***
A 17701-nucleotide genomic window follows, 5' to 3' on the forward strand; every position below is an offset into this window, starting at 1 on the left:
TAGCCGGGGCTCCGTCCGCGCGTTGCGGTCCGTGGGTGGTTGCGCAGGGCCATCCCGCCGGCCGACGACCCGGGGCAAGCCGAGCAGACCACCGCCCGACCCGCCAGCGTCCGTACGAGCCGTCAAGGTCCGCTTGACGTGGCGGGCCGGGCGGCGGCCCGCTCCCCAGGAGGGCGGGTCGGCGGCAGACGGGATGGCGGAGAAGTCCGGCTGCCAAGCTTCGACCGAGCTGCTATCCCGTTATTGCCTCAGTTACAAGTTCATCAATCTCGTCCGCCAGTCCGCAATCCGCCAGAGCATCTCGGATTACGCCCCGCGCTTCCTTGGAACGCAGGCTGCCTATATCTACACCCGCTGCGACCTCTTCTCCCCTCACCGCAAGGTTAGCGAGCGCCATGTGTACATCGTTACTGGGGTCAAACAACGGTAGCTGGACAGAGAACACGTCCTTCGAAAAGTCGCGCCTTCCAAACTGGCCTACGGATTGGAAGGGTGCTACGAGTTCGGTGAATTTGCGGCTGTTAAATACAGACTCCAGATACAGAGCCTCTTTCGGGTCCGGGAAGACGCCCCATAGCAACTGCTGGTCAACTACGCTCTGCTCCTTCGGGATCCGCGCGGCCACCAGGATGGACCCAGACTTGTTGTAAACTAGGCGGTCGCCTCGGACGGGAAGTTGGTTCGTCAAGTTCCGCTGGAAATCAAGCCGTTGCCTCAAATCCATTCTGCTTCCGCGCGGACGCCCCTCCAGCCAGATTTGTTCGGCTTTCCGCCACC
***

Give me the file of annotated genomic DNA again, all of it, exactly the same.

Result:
A 17701-nucleotide genomic window follows, 5' to 3' on the forward strand; every position below is an offset into this window, starting at 1 on the left:
TAGCCGGGGCTCCGTCCGCGCGTTGCGGTCCGTGGGTGGTTGCGCAGGGCCATCCCGCCGGCCGACGACCCGGGGCAAGCCGAGCAGACCACCGCCCGACCCGCCAGCGTCCGTACGAGCCGTCAAGGTCCGCTTGACGTGGCGGGCCGGGCGGCGGCCCGCTCCCCAGGAGGGCGGGTCGGCGGCAGACGGGATGGCGGAGAAGTCCGGCTGCCAAGCTTCGACCGAGCTGCTATCCCGTTATTGCCTCAGTTACAAGTTCATCAATCTCGTCCGCCAGTCCGCAATCCGCCAGAGCATCTCGGATTACGCCCCGCGCTTCCTTGGAACGCAGGCTGCCTATATCTACACCCGCTGCGACCTCTTCTCCCCTCACCGCAAGGTTAGCGAGCGCCATGTGTACATCGTTACTGGGGTCAAACAACGGTAGCTGGACAGAGAACACGTCCTTCGAAAAGTCGCGCCTTCCAAACTGGCCTACGGATTGGAAGGGTGCTACGAGTTCGGTGAATTTGCGGCTGTTAAATACAGACTCCAGATACAGAGCCTCTTTCGGGTCCGGGAAGACGCCCCATAGCAACTGCTGGTCAACTACGCTCTGCTCCTTCGGGATCCGCGCGGCCACCAGGATGGACCCAGACTTGTTGTAAACTAGGCGGTCGCCTCGGACGGGAAGTTGGTTCGTCAAGTTCCGCTGGAAATCAAGCCGTTGCCTCAAATCCATTCTGCTTCCGCGCGGACGCCCCTCCAGCCAGATTTGTTCGGCTTTCCGCCACC